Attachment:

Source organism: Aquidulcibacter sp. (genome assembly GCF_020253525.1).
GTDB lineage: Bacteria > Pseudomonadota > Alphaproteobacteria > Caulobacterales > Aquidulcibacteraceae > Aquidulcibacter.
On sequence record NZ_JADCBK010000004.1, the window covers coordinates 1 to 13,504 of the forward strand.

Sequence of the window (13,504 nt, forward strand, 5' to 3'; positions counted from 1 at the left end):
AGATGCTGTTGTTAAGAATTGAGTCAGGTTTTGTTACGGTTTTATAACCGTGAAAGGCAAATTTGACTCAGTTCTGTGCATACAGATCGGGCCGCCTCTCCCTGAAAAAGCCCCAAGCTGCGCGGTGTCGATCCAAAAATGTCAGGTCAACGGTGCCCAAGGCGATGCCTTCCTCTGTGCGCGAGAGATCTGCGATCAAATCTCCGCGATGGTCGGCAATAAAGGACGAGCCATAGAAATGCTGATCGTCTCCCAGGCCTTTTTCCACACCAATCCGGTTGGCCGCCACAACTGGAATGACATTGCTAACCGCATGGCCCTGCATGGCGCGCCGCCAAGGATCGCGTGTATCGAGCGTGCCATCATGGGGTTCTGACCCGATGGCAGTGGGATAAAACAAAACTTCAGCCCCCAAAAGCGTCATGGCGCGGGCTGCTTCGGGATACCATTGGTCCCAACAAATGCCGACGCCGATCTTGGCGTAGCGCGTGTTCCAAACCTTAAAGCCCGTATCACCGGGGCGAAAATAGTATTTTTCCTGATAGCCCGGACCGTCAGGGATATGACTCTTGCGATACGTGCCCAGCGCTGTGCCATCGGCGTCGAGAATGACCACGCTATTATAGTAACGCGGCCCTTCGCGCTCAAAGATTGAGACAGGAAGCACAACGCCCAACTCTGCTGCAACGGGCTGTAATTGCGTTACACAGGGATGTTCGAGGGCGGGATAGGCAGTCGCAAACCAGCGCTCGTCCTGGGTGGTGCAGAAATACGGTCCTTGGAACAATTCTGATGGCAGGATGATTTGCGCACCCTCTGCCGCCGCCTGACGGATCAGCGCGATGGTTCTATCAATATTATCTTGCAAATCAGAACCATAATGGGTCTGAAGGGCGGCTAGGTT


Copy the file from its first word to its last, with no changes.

Source organism: Aquidulcibacter sp. (genome assembly GCF_020253525.1).
GTDB lineage: Bacteria > Pseudomonadota > Alphaproteobacteria > Caulobacterales > Aquidulcibacteraceae > Aquidulcibacter.
On sequence record NZ_JADCBK010000004.1, the window covers coordinates 1 to 13,504 of the forward strand.

Sequence of the window (13,504 nt, forward strand, 5' to 3'; positions counted from 1 at the left end):
AGATGCTGTTGTTAAGAATTGAGTCAGGTTTTGTTACGGTTTTATAACCGTGAAAGGCAAATTTGACTCAGTTCTGTGCATACAGATCGGGCCGCCTCTCCCTGAAAAAGCCCCAAGCTGCGCGGTGTCGATCCAAAAATGTCAGGTCAACGGTGCCCAAGGCGATGCCTTCCTCTGTGCGCGAGAGATCTGCGATCAAATCTCCGCGATGGTCGGCAATAAAGGACGAGCCATAGAAATGCTGATCGTCTCCCAGGCCTTTTTCCACACCAATCCGGTTGGCCGCCACAACTGGAATGACATTGCTAACCGCATGGCCCTGCATGGCGCGCCGCCAAGGATCGCGTGTATCGAGCGTGCCATCATGGGGTTCTGACCCGATGGCAGTGGGATAAAACAAAACTTCAGCCCCCAAAAGCGTCATGGCGCGGGCTGCTTCGGGATACCATTGGTCCCAACAAATGCCGACGCCGATCTTGGCGTAGCGCGTGTTCCAAACCTTAAAGCCCGTATCACCGGGGCGAAAATAGTATTTTTCCTGATAGCCCGGACCGTCAGGGATATGACTCTTGCGATACGTGCCCAGCGCTGTGCCATCGGCGTCGAGAATGACCACGCTATTATAGTAACGCGGCCCTTCGCGCTCAAAGATTGAGACAGGAAGCACAACGCCCAACTCTGCTGCAACGGGCTGTAATTGCGTTACACAGGGATGTTCGAGGGCGGGATAGGCAGTCGCAAACCAGCGCTCGTCCTGGGTGGTGCAGAAATACGGTCCTTGGAACAATTCTGATGGCAGGATGATTTGCGCACCCTCTGCCGCCGCCTGACGGATCAGCGCGATGGTTCTATCAATATTATCTTGCAAATCAGAACCATAATGGGTCTGAAGGGCGGCTAGGTT